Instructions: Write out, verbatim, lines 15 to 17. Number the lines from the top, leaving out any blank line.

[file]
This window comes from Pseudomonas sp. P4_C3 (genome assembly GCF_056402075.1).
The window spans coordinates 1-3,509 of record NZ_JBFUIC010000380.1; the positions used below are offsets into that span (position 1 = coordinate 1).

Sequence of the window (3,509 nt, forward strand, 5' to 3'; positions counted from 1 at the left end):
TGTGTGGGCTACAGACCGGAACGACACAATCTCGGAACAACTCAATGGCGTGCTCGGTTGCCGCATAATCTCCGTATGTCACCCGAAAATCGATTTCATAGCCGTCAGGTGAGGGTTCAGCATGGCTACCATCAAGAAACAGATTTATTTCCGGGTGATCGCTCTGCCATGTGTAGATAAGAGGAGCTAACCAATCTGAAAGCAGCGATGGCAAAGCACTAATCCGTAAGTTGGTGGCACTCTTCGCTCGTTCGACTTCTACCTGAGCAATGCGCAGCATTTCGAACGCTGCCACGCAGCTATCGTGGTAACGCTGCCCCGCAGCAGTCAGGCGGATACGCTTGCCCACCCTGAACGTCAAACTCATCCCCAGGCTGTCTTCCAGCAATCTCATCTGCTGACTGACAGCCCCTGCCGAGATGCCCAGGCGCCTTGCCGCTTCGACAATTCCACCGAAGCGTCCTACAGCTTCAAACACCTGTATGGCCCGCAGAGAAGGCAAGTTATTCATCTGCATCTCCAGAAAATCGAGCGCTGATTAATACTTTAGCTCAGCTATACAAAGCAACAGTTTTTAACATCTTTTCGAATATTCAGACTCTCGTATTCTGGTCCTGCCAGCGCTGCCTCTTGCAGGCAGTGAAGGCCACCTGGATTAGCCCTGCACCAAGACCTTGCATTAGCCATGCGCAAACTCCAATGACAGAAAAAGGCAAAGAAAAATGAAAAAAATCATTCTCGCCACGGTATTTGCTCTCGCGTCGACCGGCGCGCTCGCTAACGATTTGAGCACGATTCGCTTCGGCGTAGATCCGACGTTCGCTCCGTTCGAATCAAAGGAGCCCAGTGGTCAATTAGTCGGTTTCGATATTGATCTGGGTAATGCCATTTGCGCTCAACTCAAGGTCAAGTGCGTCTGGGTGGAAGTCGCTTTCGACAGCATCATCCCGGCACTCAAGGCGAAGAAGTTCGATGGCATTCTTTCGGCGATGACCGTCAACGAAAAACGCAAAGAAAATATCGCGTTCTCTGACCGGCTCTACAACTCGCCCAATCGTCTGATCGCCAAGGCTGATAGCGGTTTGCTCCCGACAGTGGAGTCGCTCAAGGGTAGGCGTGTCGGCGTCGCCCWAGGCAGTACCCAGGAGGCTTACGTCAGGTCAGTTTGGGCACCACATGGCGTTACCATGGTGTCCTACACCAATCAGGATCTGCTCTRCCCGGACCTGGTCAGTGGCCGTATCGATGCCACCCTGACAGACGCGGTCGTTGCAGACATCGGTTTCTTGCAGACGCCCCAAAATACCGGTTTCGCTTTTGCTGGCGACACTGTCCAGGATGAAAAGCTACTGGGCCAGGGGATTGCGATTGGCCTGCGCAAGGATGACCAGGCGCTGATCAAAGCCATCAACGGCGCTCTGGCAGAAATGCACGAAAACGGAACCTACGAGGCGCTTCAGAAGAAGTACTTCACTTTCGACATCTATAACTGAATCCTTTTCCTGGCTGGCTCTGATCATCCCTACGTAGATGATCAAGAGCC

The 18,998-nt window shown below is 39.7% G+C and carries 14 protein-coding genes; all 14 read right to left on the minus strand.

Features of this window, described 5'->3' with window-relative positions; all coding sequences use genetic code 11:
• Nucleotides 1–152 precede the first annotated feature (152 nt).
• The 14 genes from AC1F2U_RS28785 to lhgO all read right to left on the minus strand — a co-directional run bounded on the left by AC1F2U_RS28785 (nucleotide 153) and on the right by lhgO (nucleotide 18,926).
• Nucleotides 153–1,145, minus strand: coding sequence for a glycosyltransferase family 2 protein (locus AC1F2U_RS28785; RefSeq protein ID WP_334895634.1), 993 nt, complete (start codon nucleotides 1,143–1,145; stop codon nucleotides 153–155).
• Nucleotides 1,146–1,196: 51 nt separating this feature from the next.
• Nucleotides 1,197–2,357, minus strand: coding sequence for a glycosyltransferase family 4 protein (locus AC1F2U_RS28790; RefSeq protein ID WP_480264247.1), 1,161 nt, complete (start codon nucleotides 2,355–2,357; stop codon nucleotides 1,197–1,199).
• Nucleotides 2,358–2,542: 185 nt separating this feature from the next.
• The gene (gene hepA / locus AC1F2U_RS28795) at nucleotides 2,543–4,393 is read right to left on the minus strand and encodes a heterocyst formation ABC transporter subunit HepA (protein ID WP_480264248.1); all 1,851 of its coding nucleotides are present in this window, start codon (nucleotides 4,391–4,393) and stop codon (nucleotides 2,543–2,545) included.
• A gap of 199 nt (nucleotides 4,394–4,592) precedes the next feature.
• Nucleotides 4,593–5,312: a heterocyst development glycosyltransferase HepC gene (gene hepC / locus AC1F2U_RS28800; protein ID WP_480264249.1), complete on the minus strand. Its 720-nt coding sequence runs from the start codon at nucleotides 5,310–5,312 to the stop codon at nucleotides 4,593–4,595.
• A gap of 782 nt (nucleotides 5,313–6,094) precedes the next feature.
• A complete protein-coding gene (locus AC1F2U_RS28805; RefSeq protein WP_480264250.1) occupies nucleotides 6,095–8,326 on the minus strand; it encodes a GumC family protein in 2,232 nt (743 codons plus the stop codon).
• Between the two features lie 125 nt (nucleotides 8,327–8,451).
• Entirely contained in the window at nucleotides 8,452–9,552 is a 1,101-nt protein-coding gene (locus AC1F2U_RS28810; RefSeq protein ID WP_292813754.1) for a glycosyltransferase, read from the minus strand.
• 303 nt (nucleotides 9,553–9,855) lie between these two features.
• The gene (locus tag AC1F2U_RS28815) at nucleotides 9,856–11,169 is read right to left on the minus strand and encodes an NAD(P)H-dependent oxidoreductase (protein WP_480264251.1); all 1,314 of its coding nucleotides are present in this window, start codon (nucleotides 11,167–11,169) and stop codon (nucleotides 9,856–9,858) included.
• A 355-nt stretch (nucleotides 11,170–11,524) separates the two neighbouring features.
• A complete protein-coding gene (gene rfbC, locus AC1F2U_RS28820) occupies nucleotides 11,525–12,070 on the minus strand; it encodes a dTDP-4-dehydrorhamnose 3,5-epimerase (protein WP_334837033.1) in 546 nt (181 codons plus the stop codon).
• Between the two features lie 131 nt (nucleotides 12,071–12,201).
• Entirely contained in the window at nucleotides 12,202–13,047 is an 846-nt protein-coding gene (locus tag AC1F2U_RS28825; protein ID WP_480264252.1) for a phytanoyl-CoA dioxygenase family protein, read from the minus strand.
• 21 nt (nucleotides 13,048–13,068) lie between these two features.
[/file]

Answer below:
• Nucleotides 4,593–5,312: a heterocyst development glycosyltransferase HepC gene (gene hepC / locus AC1F2U_RS28800; protein ID WP_480264249.1), complete on the minus strand. Its 720-nt coding sequence runs from the start codon at nucleotides 5,310–5,312 to the stop codon at nucleotides 4,593–4,595.
• A gap of 782 nt (nucleotides 5,313–6,094) precedes the next feature.
• A complete protein-coding gene (locus AC1F2U_RS28805; RefSeq protein WP_480264250.1) occupies nucleotides 6,095–8,326 on the minus strand; it encodes a GumC family protein in 2,232 nt (743 codons plus the stop codon).